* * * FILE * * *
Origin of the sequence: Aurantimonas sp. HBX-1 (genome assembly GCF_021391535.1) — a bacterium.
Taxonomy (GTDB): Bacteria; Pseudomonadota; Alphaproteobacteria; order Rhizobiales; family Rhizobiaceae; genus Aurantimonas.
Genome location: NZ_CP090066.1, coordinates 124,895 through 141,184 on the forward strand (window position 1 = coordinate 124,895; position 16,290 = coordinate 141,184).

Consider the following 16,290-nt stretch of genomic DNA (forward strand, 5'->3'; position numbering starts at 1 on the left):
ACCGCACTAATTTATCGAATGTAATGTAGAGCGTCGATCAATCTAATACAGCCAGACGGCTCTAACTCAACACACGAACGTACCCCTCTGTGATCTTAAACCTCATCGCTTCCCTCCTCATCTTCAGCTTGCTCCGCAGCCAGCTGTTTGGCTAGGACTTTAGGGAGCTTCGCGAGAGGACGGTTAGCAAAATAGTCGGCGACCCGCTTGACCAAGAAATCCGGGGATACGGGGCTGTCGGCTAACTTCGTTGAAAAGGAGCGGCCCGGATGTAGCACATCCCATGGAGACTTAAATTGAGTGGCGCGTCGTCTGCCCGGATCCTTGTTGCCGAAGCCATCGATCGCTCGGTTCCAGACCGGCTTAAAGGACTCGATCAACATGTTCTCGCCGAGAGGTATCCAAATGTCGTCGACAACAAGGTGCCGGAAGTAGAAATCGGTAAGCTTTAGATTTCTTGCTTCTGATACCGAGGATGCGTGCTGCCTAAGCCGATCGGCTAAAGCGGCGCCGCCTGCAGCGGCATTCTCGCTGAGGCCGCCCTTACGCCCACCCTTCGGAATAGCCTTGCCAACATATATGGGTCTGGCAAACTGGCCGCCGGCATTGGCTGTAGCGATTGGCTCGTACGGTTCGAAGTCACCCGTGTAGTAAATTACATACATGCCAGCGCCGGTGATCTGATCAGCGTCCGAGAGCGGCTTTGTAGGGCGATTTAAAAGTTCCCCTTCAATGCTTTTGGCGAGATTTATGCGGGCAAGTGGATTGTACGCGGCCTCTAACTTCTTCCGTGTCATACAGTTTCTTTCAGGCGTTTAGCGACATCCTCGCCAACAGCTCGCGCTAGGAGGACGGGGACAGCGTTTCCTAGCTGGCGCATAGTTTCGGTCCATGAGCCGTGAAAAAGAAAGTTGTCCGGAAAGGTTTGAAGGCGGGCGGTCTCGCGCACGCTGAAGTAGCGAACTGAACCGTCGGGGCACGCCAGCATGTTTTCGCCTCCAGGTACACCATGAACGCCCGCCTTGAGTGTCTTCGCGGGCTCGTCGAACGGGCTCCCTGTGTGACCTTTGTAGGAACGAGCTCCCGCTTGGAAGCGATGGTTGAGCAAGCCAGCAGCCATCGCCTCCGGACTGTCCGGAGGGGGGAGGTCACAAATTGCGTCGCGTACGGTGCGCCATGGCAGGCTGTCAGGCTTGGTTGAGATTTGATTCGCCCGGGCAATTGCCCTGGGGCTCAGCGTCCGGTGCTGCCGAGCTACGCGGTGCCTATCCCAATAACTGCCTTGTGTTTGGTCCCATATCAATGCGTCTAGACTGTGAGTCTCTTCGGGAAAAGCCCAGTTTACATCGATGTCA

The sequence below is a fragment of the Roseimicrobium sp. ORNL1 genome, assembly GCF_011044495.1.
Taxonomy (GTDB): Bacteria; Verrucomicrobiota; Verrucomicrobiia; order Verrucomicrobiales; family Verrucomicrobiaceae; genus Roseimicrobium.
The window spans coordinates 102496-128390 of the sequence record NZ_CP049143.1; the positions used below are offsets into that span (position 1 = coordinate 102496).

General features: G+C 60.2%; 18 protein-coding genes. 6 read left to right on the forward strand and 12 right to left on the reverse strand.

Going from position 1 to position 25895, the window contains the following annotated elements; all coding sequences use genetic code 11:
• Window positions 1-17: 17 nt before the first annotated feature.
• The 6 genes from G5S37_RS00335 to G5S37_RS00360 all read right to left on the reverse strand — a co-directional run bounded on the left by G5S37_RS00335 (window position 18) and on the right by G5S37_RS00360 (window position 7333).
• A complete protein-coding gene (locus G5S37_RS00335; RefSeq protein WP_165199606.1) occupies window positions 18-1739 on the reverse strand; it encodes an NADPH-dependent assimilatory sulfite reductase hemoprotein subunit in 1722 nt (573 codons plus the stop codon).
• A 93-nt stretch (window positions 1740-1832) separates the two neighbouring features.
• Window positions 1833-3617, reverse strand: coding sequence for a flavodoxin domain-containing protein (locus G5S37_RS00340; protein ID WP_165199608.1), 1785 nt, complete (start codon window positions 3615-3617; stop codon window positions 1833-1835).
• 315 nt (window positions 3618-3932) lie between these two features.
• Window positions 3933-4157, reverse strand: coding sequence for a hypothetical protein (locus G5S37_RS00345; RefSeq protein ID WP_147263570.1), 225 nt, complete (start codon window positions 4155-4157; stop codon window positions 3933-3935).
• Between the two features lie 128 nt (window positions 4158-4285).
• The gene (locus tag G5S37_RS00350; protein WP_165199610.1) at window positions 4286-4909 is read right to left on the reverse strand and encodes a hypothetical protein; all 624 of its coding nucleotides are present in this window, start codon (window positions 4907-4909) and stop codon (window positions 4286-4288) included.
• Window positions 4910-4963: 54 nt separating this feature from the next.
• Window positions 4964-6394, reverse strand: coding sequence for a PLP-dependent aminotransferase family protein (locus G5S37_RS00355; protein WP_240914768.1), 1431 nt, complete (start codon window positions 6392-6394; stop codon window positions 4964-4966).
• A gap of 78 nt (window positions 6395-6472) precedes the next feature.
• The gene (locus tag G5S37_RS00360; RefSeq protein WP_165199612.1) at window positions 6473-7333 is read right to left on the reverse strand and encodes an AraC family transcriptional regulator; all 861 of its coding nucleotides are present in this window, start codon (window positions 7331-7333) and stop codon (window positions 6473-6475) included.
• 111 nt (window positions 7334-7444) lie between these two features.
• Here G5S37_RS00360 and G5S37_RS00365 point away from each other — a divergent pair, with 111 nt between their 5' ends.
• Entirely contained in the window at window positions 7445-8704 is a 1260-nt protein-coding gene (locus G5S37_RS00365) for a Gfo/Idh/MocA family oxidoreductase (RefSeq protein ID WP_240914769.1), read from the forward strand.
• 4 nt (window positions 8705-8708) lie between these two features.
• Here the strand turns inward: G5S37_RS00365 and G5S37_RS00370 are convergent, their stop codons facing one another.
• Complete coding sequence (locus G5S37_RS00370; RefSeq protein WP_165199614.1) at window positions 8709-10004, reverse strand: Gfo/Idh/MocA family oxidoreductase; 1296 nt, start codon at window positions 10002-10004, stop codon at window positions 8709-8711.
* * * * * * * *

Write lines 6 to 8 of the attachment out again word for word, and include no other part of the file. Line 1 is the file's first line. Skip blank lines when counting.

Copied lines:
The sequence below is a fragment of the Roseimicrobium sp. ORNL1 genome, assembly GCF_011044495.1.
Taxonomy (GTDB): Bacteria; Verrucomicrobiota; Verrucomicrobiia; order Verrucomicrobiales; family Verrucomicrobiaceae; genus Roseimicrobium.
The window spans coordinates 102496-128390 of the sequence record NZ_CP049143.1; the positions used below are offsets into that span (position 1 = coordinate 102496).